The structure of a semidilute solution of mercerized cellulose (CC1m) in 8% (w/w) LiCl·DMAc, which contained some aggregates, was investigated using static and dynamic light scattering measurements. The static scattering function of the polymer solution containing a small amount of aggregates can be separated into fast- and slow-mode components by combining static and dynamic light scattering measurements. The osmotic modulus was identical for the fast-mode component of the CC1m solutions and the native cellulose (CC1) solutions, in which cellulose is dispersed molecularly. This indicates that the molecularly dispersed component of the CC1m solutions has an identical conformation with the cellulose molecules in the CC1 solutions. The correlation length was also identical for the fast-mode components of CC1m solutions and the CC1 solutions, indicating that these solutions have the same mesh size of the polymer entanglement. These observations for the fast-mode components are consistent with the concentration dependence of the zero shear rate viscosity and the plateau modulus estimated in the rheological measurements. The slow-mode component, on the other hand, gave information on the aggregate structure in the CC1m solution. The radius of gyration of the aggregate structure estimated from the slow-mode component was about 70 nm, which is independent of the concentration of the solution. The plots for particle scattering factor of the slow-mode component lay between the theoretical curve of a sphere and a Gaussian chain, implying that the structure of the aggregate in the CC1m solution is like a multiarm polymer. A characteristic time of the slow-mode component calculated with the translational diffusion coefficient and the radius of gyration were almost identical with the relaxation time of the long-time relaxation observed in the rheological measurements. This indicates that the long-time relaxation of CC1m solutions originates in the translational diffusion of the aggregate structure in the solution.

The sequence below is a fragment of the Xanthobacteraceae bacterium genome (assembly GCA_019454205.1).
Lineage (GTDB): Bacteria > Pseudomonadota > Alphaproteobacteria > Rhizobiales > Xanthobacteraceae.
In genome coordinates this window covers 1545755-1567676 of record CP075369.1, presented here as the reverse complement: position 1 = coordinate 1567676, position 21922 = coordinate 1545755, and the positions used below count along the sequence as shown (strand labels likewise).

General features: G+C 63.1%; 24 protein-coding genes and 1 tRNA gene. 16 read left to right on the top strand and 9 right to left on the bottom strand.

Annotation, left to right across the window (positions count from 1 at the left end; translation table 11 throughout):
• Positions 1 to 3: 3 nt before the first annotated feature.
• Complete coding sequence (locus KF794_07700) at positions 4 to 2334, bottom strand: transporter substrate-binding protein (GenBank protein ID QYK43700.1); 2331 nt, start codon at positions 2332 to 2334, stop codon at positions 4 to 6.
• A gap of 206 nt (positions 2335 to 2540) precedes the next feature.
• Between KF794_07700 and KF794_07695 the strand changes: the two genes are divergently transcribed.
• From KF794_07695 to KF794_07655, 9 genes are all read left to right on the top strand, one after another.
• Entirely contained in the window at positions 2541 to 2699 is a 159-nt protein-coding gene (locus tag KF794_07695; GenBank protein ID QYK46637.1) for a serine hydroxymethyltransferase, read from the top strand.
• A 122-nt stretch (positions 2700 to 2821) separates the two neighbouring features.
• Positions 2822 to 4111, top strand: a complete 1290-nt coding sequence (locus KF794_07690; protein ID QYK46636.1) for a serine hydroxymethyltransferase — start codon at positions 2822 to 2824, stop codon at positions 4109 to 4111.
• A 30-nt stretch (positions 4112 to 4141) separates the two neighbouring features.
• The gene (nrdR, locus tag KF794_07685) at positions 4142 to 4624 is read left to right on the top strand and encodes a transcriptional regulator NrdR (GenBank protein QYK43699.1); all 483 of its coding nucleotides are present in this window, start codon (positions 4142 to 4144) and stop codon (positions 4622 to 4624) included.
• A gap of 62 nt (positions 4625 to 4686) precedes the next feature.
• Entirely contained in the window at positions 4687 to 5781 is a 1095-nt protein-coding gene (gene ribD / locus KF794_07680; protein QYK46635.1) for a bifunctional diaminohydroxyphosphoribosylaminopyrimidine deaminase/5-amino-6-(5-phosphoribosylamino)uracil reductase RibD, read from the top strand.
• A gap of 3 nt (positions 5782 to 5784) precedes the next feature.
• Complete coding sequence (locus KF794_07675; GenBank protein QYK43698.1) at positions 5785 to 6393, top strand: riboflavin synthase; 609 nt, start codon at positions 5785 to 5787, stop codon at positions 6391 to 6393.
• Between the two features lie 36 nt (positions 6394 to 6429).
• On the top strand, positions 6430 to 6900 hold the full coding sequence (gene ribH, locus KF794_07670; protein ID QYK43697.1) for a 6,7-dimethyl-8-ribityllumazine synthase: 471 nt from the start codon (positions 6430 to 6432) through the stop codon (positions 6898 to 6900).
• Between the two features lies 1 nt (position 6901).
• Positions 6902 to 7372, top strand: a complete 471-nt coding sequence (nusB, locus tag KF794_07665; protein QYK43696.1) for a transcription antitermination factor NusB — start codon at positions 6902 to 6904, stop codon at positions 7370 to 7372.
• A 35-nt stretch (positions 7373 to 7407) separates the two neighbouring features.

All Science Journal Classification (ASJC) codes
- Organic Chemistry
- Biochemistry, Genetics and Molecular Biology(all)
- Polymers and Plastics
- Materials Chemistry